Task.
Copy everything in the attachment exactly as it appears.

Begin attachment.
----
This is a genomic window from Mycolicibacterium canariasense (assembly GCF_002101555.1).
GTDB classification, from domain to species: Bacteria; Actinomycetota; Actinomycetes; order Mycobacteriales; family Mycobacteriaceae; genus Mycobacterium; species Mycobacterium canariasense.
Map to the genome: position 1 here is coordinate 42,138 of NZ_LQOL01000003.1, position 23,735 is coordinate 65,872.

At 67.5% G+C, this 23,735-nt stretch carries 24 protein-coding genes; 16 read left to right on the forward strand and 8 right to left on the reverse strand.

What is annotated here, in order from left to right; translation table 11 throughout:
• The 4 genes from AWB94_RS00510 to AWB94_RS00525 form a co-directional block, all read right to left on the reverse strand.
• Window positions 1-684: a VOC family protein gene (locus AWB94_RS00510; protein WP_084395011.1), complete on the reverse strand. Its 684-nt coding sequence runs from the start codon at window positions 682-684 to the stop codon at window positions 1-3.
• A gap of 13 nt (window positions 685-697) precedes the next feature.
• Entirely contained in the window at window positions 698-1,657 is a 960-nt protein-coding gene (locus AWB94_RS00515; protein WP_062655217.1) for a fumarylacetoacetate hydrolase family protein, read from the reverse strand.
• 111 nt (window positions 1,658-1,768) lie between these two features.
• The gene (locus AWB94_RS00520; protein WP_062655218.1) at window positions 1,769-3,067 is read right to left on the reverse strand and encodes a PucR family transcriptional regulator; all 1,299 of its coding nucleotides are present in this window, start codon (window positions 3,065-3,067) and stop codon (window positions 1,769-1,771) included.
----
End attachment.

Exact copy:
This is a genomic window from Mycolicibacterium canariasense (assembly GCF_002101555.1).
GTDB classification, from domain to species: Bacteria; Actinomycetota; Actinomycetes; order Mycobacteriales; family Mycobacteriaceae; genus Mycobacterium; species Mycobacterium canariasense.
Map to the genome: position 1 here is coordinate 42,138 of NZ_LQOL01000003.1, position 23,735 is coordinate 65,872.

At 67.5% G+C, this 23,735-nt stretch carries 24 protein-coding genes; 16 read left to right on the forward strand and 8 right to left on the reverse strand.

What is annotated here, in order from left to right; translation table 11 throughout:
• The 4 genes from AWB94_RS00510 to AWB94_RS00525 form a co-directional block, all read right to left on the reverse strand.
• Window positions 1-684: a VOC family protein gene (locus AWB94_RS00510; protein WP_084395011.1), complete on the reverse strand. Its 684-nt coding sequence runs from the start codon at window positions 682-684 to the stop codon at window positions 1-3.
• A gap of 13 nt (window positions 685-697) precedes the next feature.
• Entirely contained in the window at window positions 698-1,657 is a 960-nt protein-coding gene (locus AWB94_RS00515; protein WP_062655217.1) for a fumarylacetoacetate hydrolase family protein, read from the reverse strand.
• 111 nt (window positions 1,658-1,768) lie between these two features.
• The gene (locus AWB94_RS00520; protein WP_062655218.1) at window positions 1,769-3,067 is read right to left on the reverse strand and encodes a PucR family transcriptional regulator; all 1,299 of its coding nucleotides are present in this window, start codon (window positions 3,065-3,067) and stop codon (window positions 1,769-1,771) included.